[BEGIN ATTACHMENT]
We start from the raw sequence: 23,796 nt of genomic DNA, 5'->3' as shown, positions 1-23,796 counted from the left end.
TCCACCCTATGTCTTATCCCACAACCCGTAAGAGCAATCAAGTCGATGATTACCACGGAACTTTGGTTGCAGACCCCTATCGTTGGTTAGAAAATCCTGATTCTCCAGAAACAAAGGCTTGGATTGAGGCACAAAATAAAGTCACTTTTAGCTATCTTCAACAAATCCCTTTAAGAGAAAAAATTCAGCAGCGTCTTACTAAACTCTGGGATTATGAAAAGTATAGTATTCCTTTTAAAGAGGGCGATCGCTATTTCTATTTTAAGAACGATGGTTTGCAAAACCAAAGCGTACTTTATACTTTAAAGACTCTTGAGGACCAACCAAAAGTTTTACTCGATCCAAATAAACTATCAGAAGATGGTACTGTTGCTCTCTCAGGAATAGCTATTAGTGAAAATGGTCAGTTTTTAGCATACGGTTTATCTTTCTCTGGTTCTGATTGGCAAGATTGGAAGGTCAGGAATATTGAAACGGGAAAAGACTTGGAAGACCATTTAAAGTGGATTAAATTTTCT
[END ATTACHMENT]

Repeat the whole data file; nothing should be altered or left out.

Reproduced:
We start from the raw sequence: 23,796 nt of genomic DNA, 5'->3' as shown, positions 1-23,796 counted from the left end.
TCCACCCTATGTCTTATCCCACAACCCGTAAGAGCAATCAAGTCGATGATTACCACGGAACTTTGGTTGCAGACCCCTATCGTTGGTTAGAAAATCCTGATTCTCCAGAAACAAAGGCTTGGATTGAGGCACAAAATAAAGTCACTTTTAGCTATCTTCAACAAATCCCTTTAAGAGAAAAAATTCAGCAGCGTCTTACTAAACTCTGGGATTATGAAAAGTATAGTATTCCTTTTAAAGAGGGCGATCGCTATTTCTATTTTAAGAACGATGGTTTGCAAAACCAAAGCGTACTTTATACTTTAAAGACTCTTGAGGACCAACCAAAAGTTTTACTCGATCCAAATAAACTATCAGAAGATGGTACTGTTGCTCTCTCAGGAATAGCTATTAGTGAAAATGGTCAGTTTTTAGCATACGGTTTATCTTTCTCTGGTTCTGATTGGCAAGATTGGAAGGTCAGGAATATTGAAACGGGAAAAGACTTGGAAGACCATTTAAAGTGGATTAAATTTTCT